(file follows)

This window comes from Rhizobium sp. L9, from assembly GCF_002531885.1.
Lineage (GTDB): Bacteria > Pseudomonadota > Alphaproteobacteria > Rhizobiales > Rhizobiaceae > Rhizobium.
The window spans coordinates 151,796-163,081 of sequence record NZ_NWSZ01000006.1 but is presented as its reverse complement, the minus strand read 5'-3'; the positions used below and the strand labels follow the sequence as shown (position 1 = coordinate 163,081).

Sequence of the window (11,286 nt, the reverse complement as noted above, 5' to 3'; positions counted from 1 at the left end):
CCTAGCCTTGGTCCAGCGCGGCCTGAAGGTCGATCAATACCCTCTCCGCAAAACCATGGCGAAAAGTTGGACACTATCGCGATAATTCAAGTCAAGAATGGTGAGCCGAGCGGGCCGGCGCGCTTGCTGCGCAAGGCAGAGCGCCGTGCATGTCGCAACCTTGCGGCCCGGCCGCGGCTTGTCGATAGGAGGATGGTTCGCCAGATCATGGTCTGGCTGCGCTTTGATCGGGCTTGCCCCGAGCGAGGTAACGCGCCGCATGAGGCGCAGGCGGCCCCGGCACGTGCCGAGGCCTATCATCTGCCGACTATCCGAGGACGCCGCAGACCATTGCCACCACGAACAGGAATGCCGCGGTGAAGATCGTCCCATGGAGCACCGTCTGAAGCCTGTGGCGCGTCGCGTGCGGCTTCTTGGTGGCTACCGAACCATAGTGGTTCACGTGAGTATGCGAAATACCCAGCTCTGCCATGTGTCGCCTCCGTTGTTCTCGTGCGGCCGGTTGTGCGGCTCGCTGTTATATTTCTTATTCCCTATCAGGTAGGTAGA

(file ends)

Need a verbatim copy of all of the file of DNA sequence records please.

This window comes from Rhizobium sp. L9, from assembly GCF_002531885.1.
Lineage (GTDB): Bacteria > Pseudomonadota > Alphaproteobacteria > Rhizobiales > Rhizobiaceae > Rhizobium.
The window spans coordinates 151,796-163,081 of sequence record NZ_NWSZ01000006.1 but is presented as its reverse complement, the minus strand read 5'-3'; the positions used below and the strand labels follow the sequence as shown (position 1 = coordinate 163,081).

Sequence of the window (11,286 nt, the reverse complement as noted above, 5' to 3'; positions counted from 1 at the left end):
CCTAGCCTTGGTCCAGCGCGGCCTGAAGGTCGATCAATACCCTCTCCGCAAAACCATGGCGAAAAGTTGGACACTATCGCGATAATTCAAGTCAAGAATGGTGAGCCGAGCGGGCCGGCGCGCTTGCTGCGCAAGGCAGAGCGCCGTGCATGTCGCAACCTTGCGGCCCGGCCGCGGCTTGTCGATAGGAGGATGGTTCGCCAGATCATGGTCTGGCTGCGCTTTGATCGGGCTTGCCCCGAGCGAGGTAACGCGCCGCATGAGGCGCAGGCGGCCCCGGCACGTGCCGAGGCCTATCATCTGCCGACTATCCGAGGACGCCGCAGACCATTGCCACCACGAACAGGAATGCCGCGGTGAAGATCGTCCCATGGAGCACCGTCTGAAGCCTGTGGCGCGTCGCGTGCGGCTTCTTGGTGGCTACCGAACCATAGTGGTTCACGTGAGTATGCGAAATACCCAGCTCTGCCATGTGTCGCCTCCGTTGTTCTCGTGCGGCCGGTTGTGCGGCTCGCTGTTATATTTCTTATTCCCTATCAGGTAGGTAGA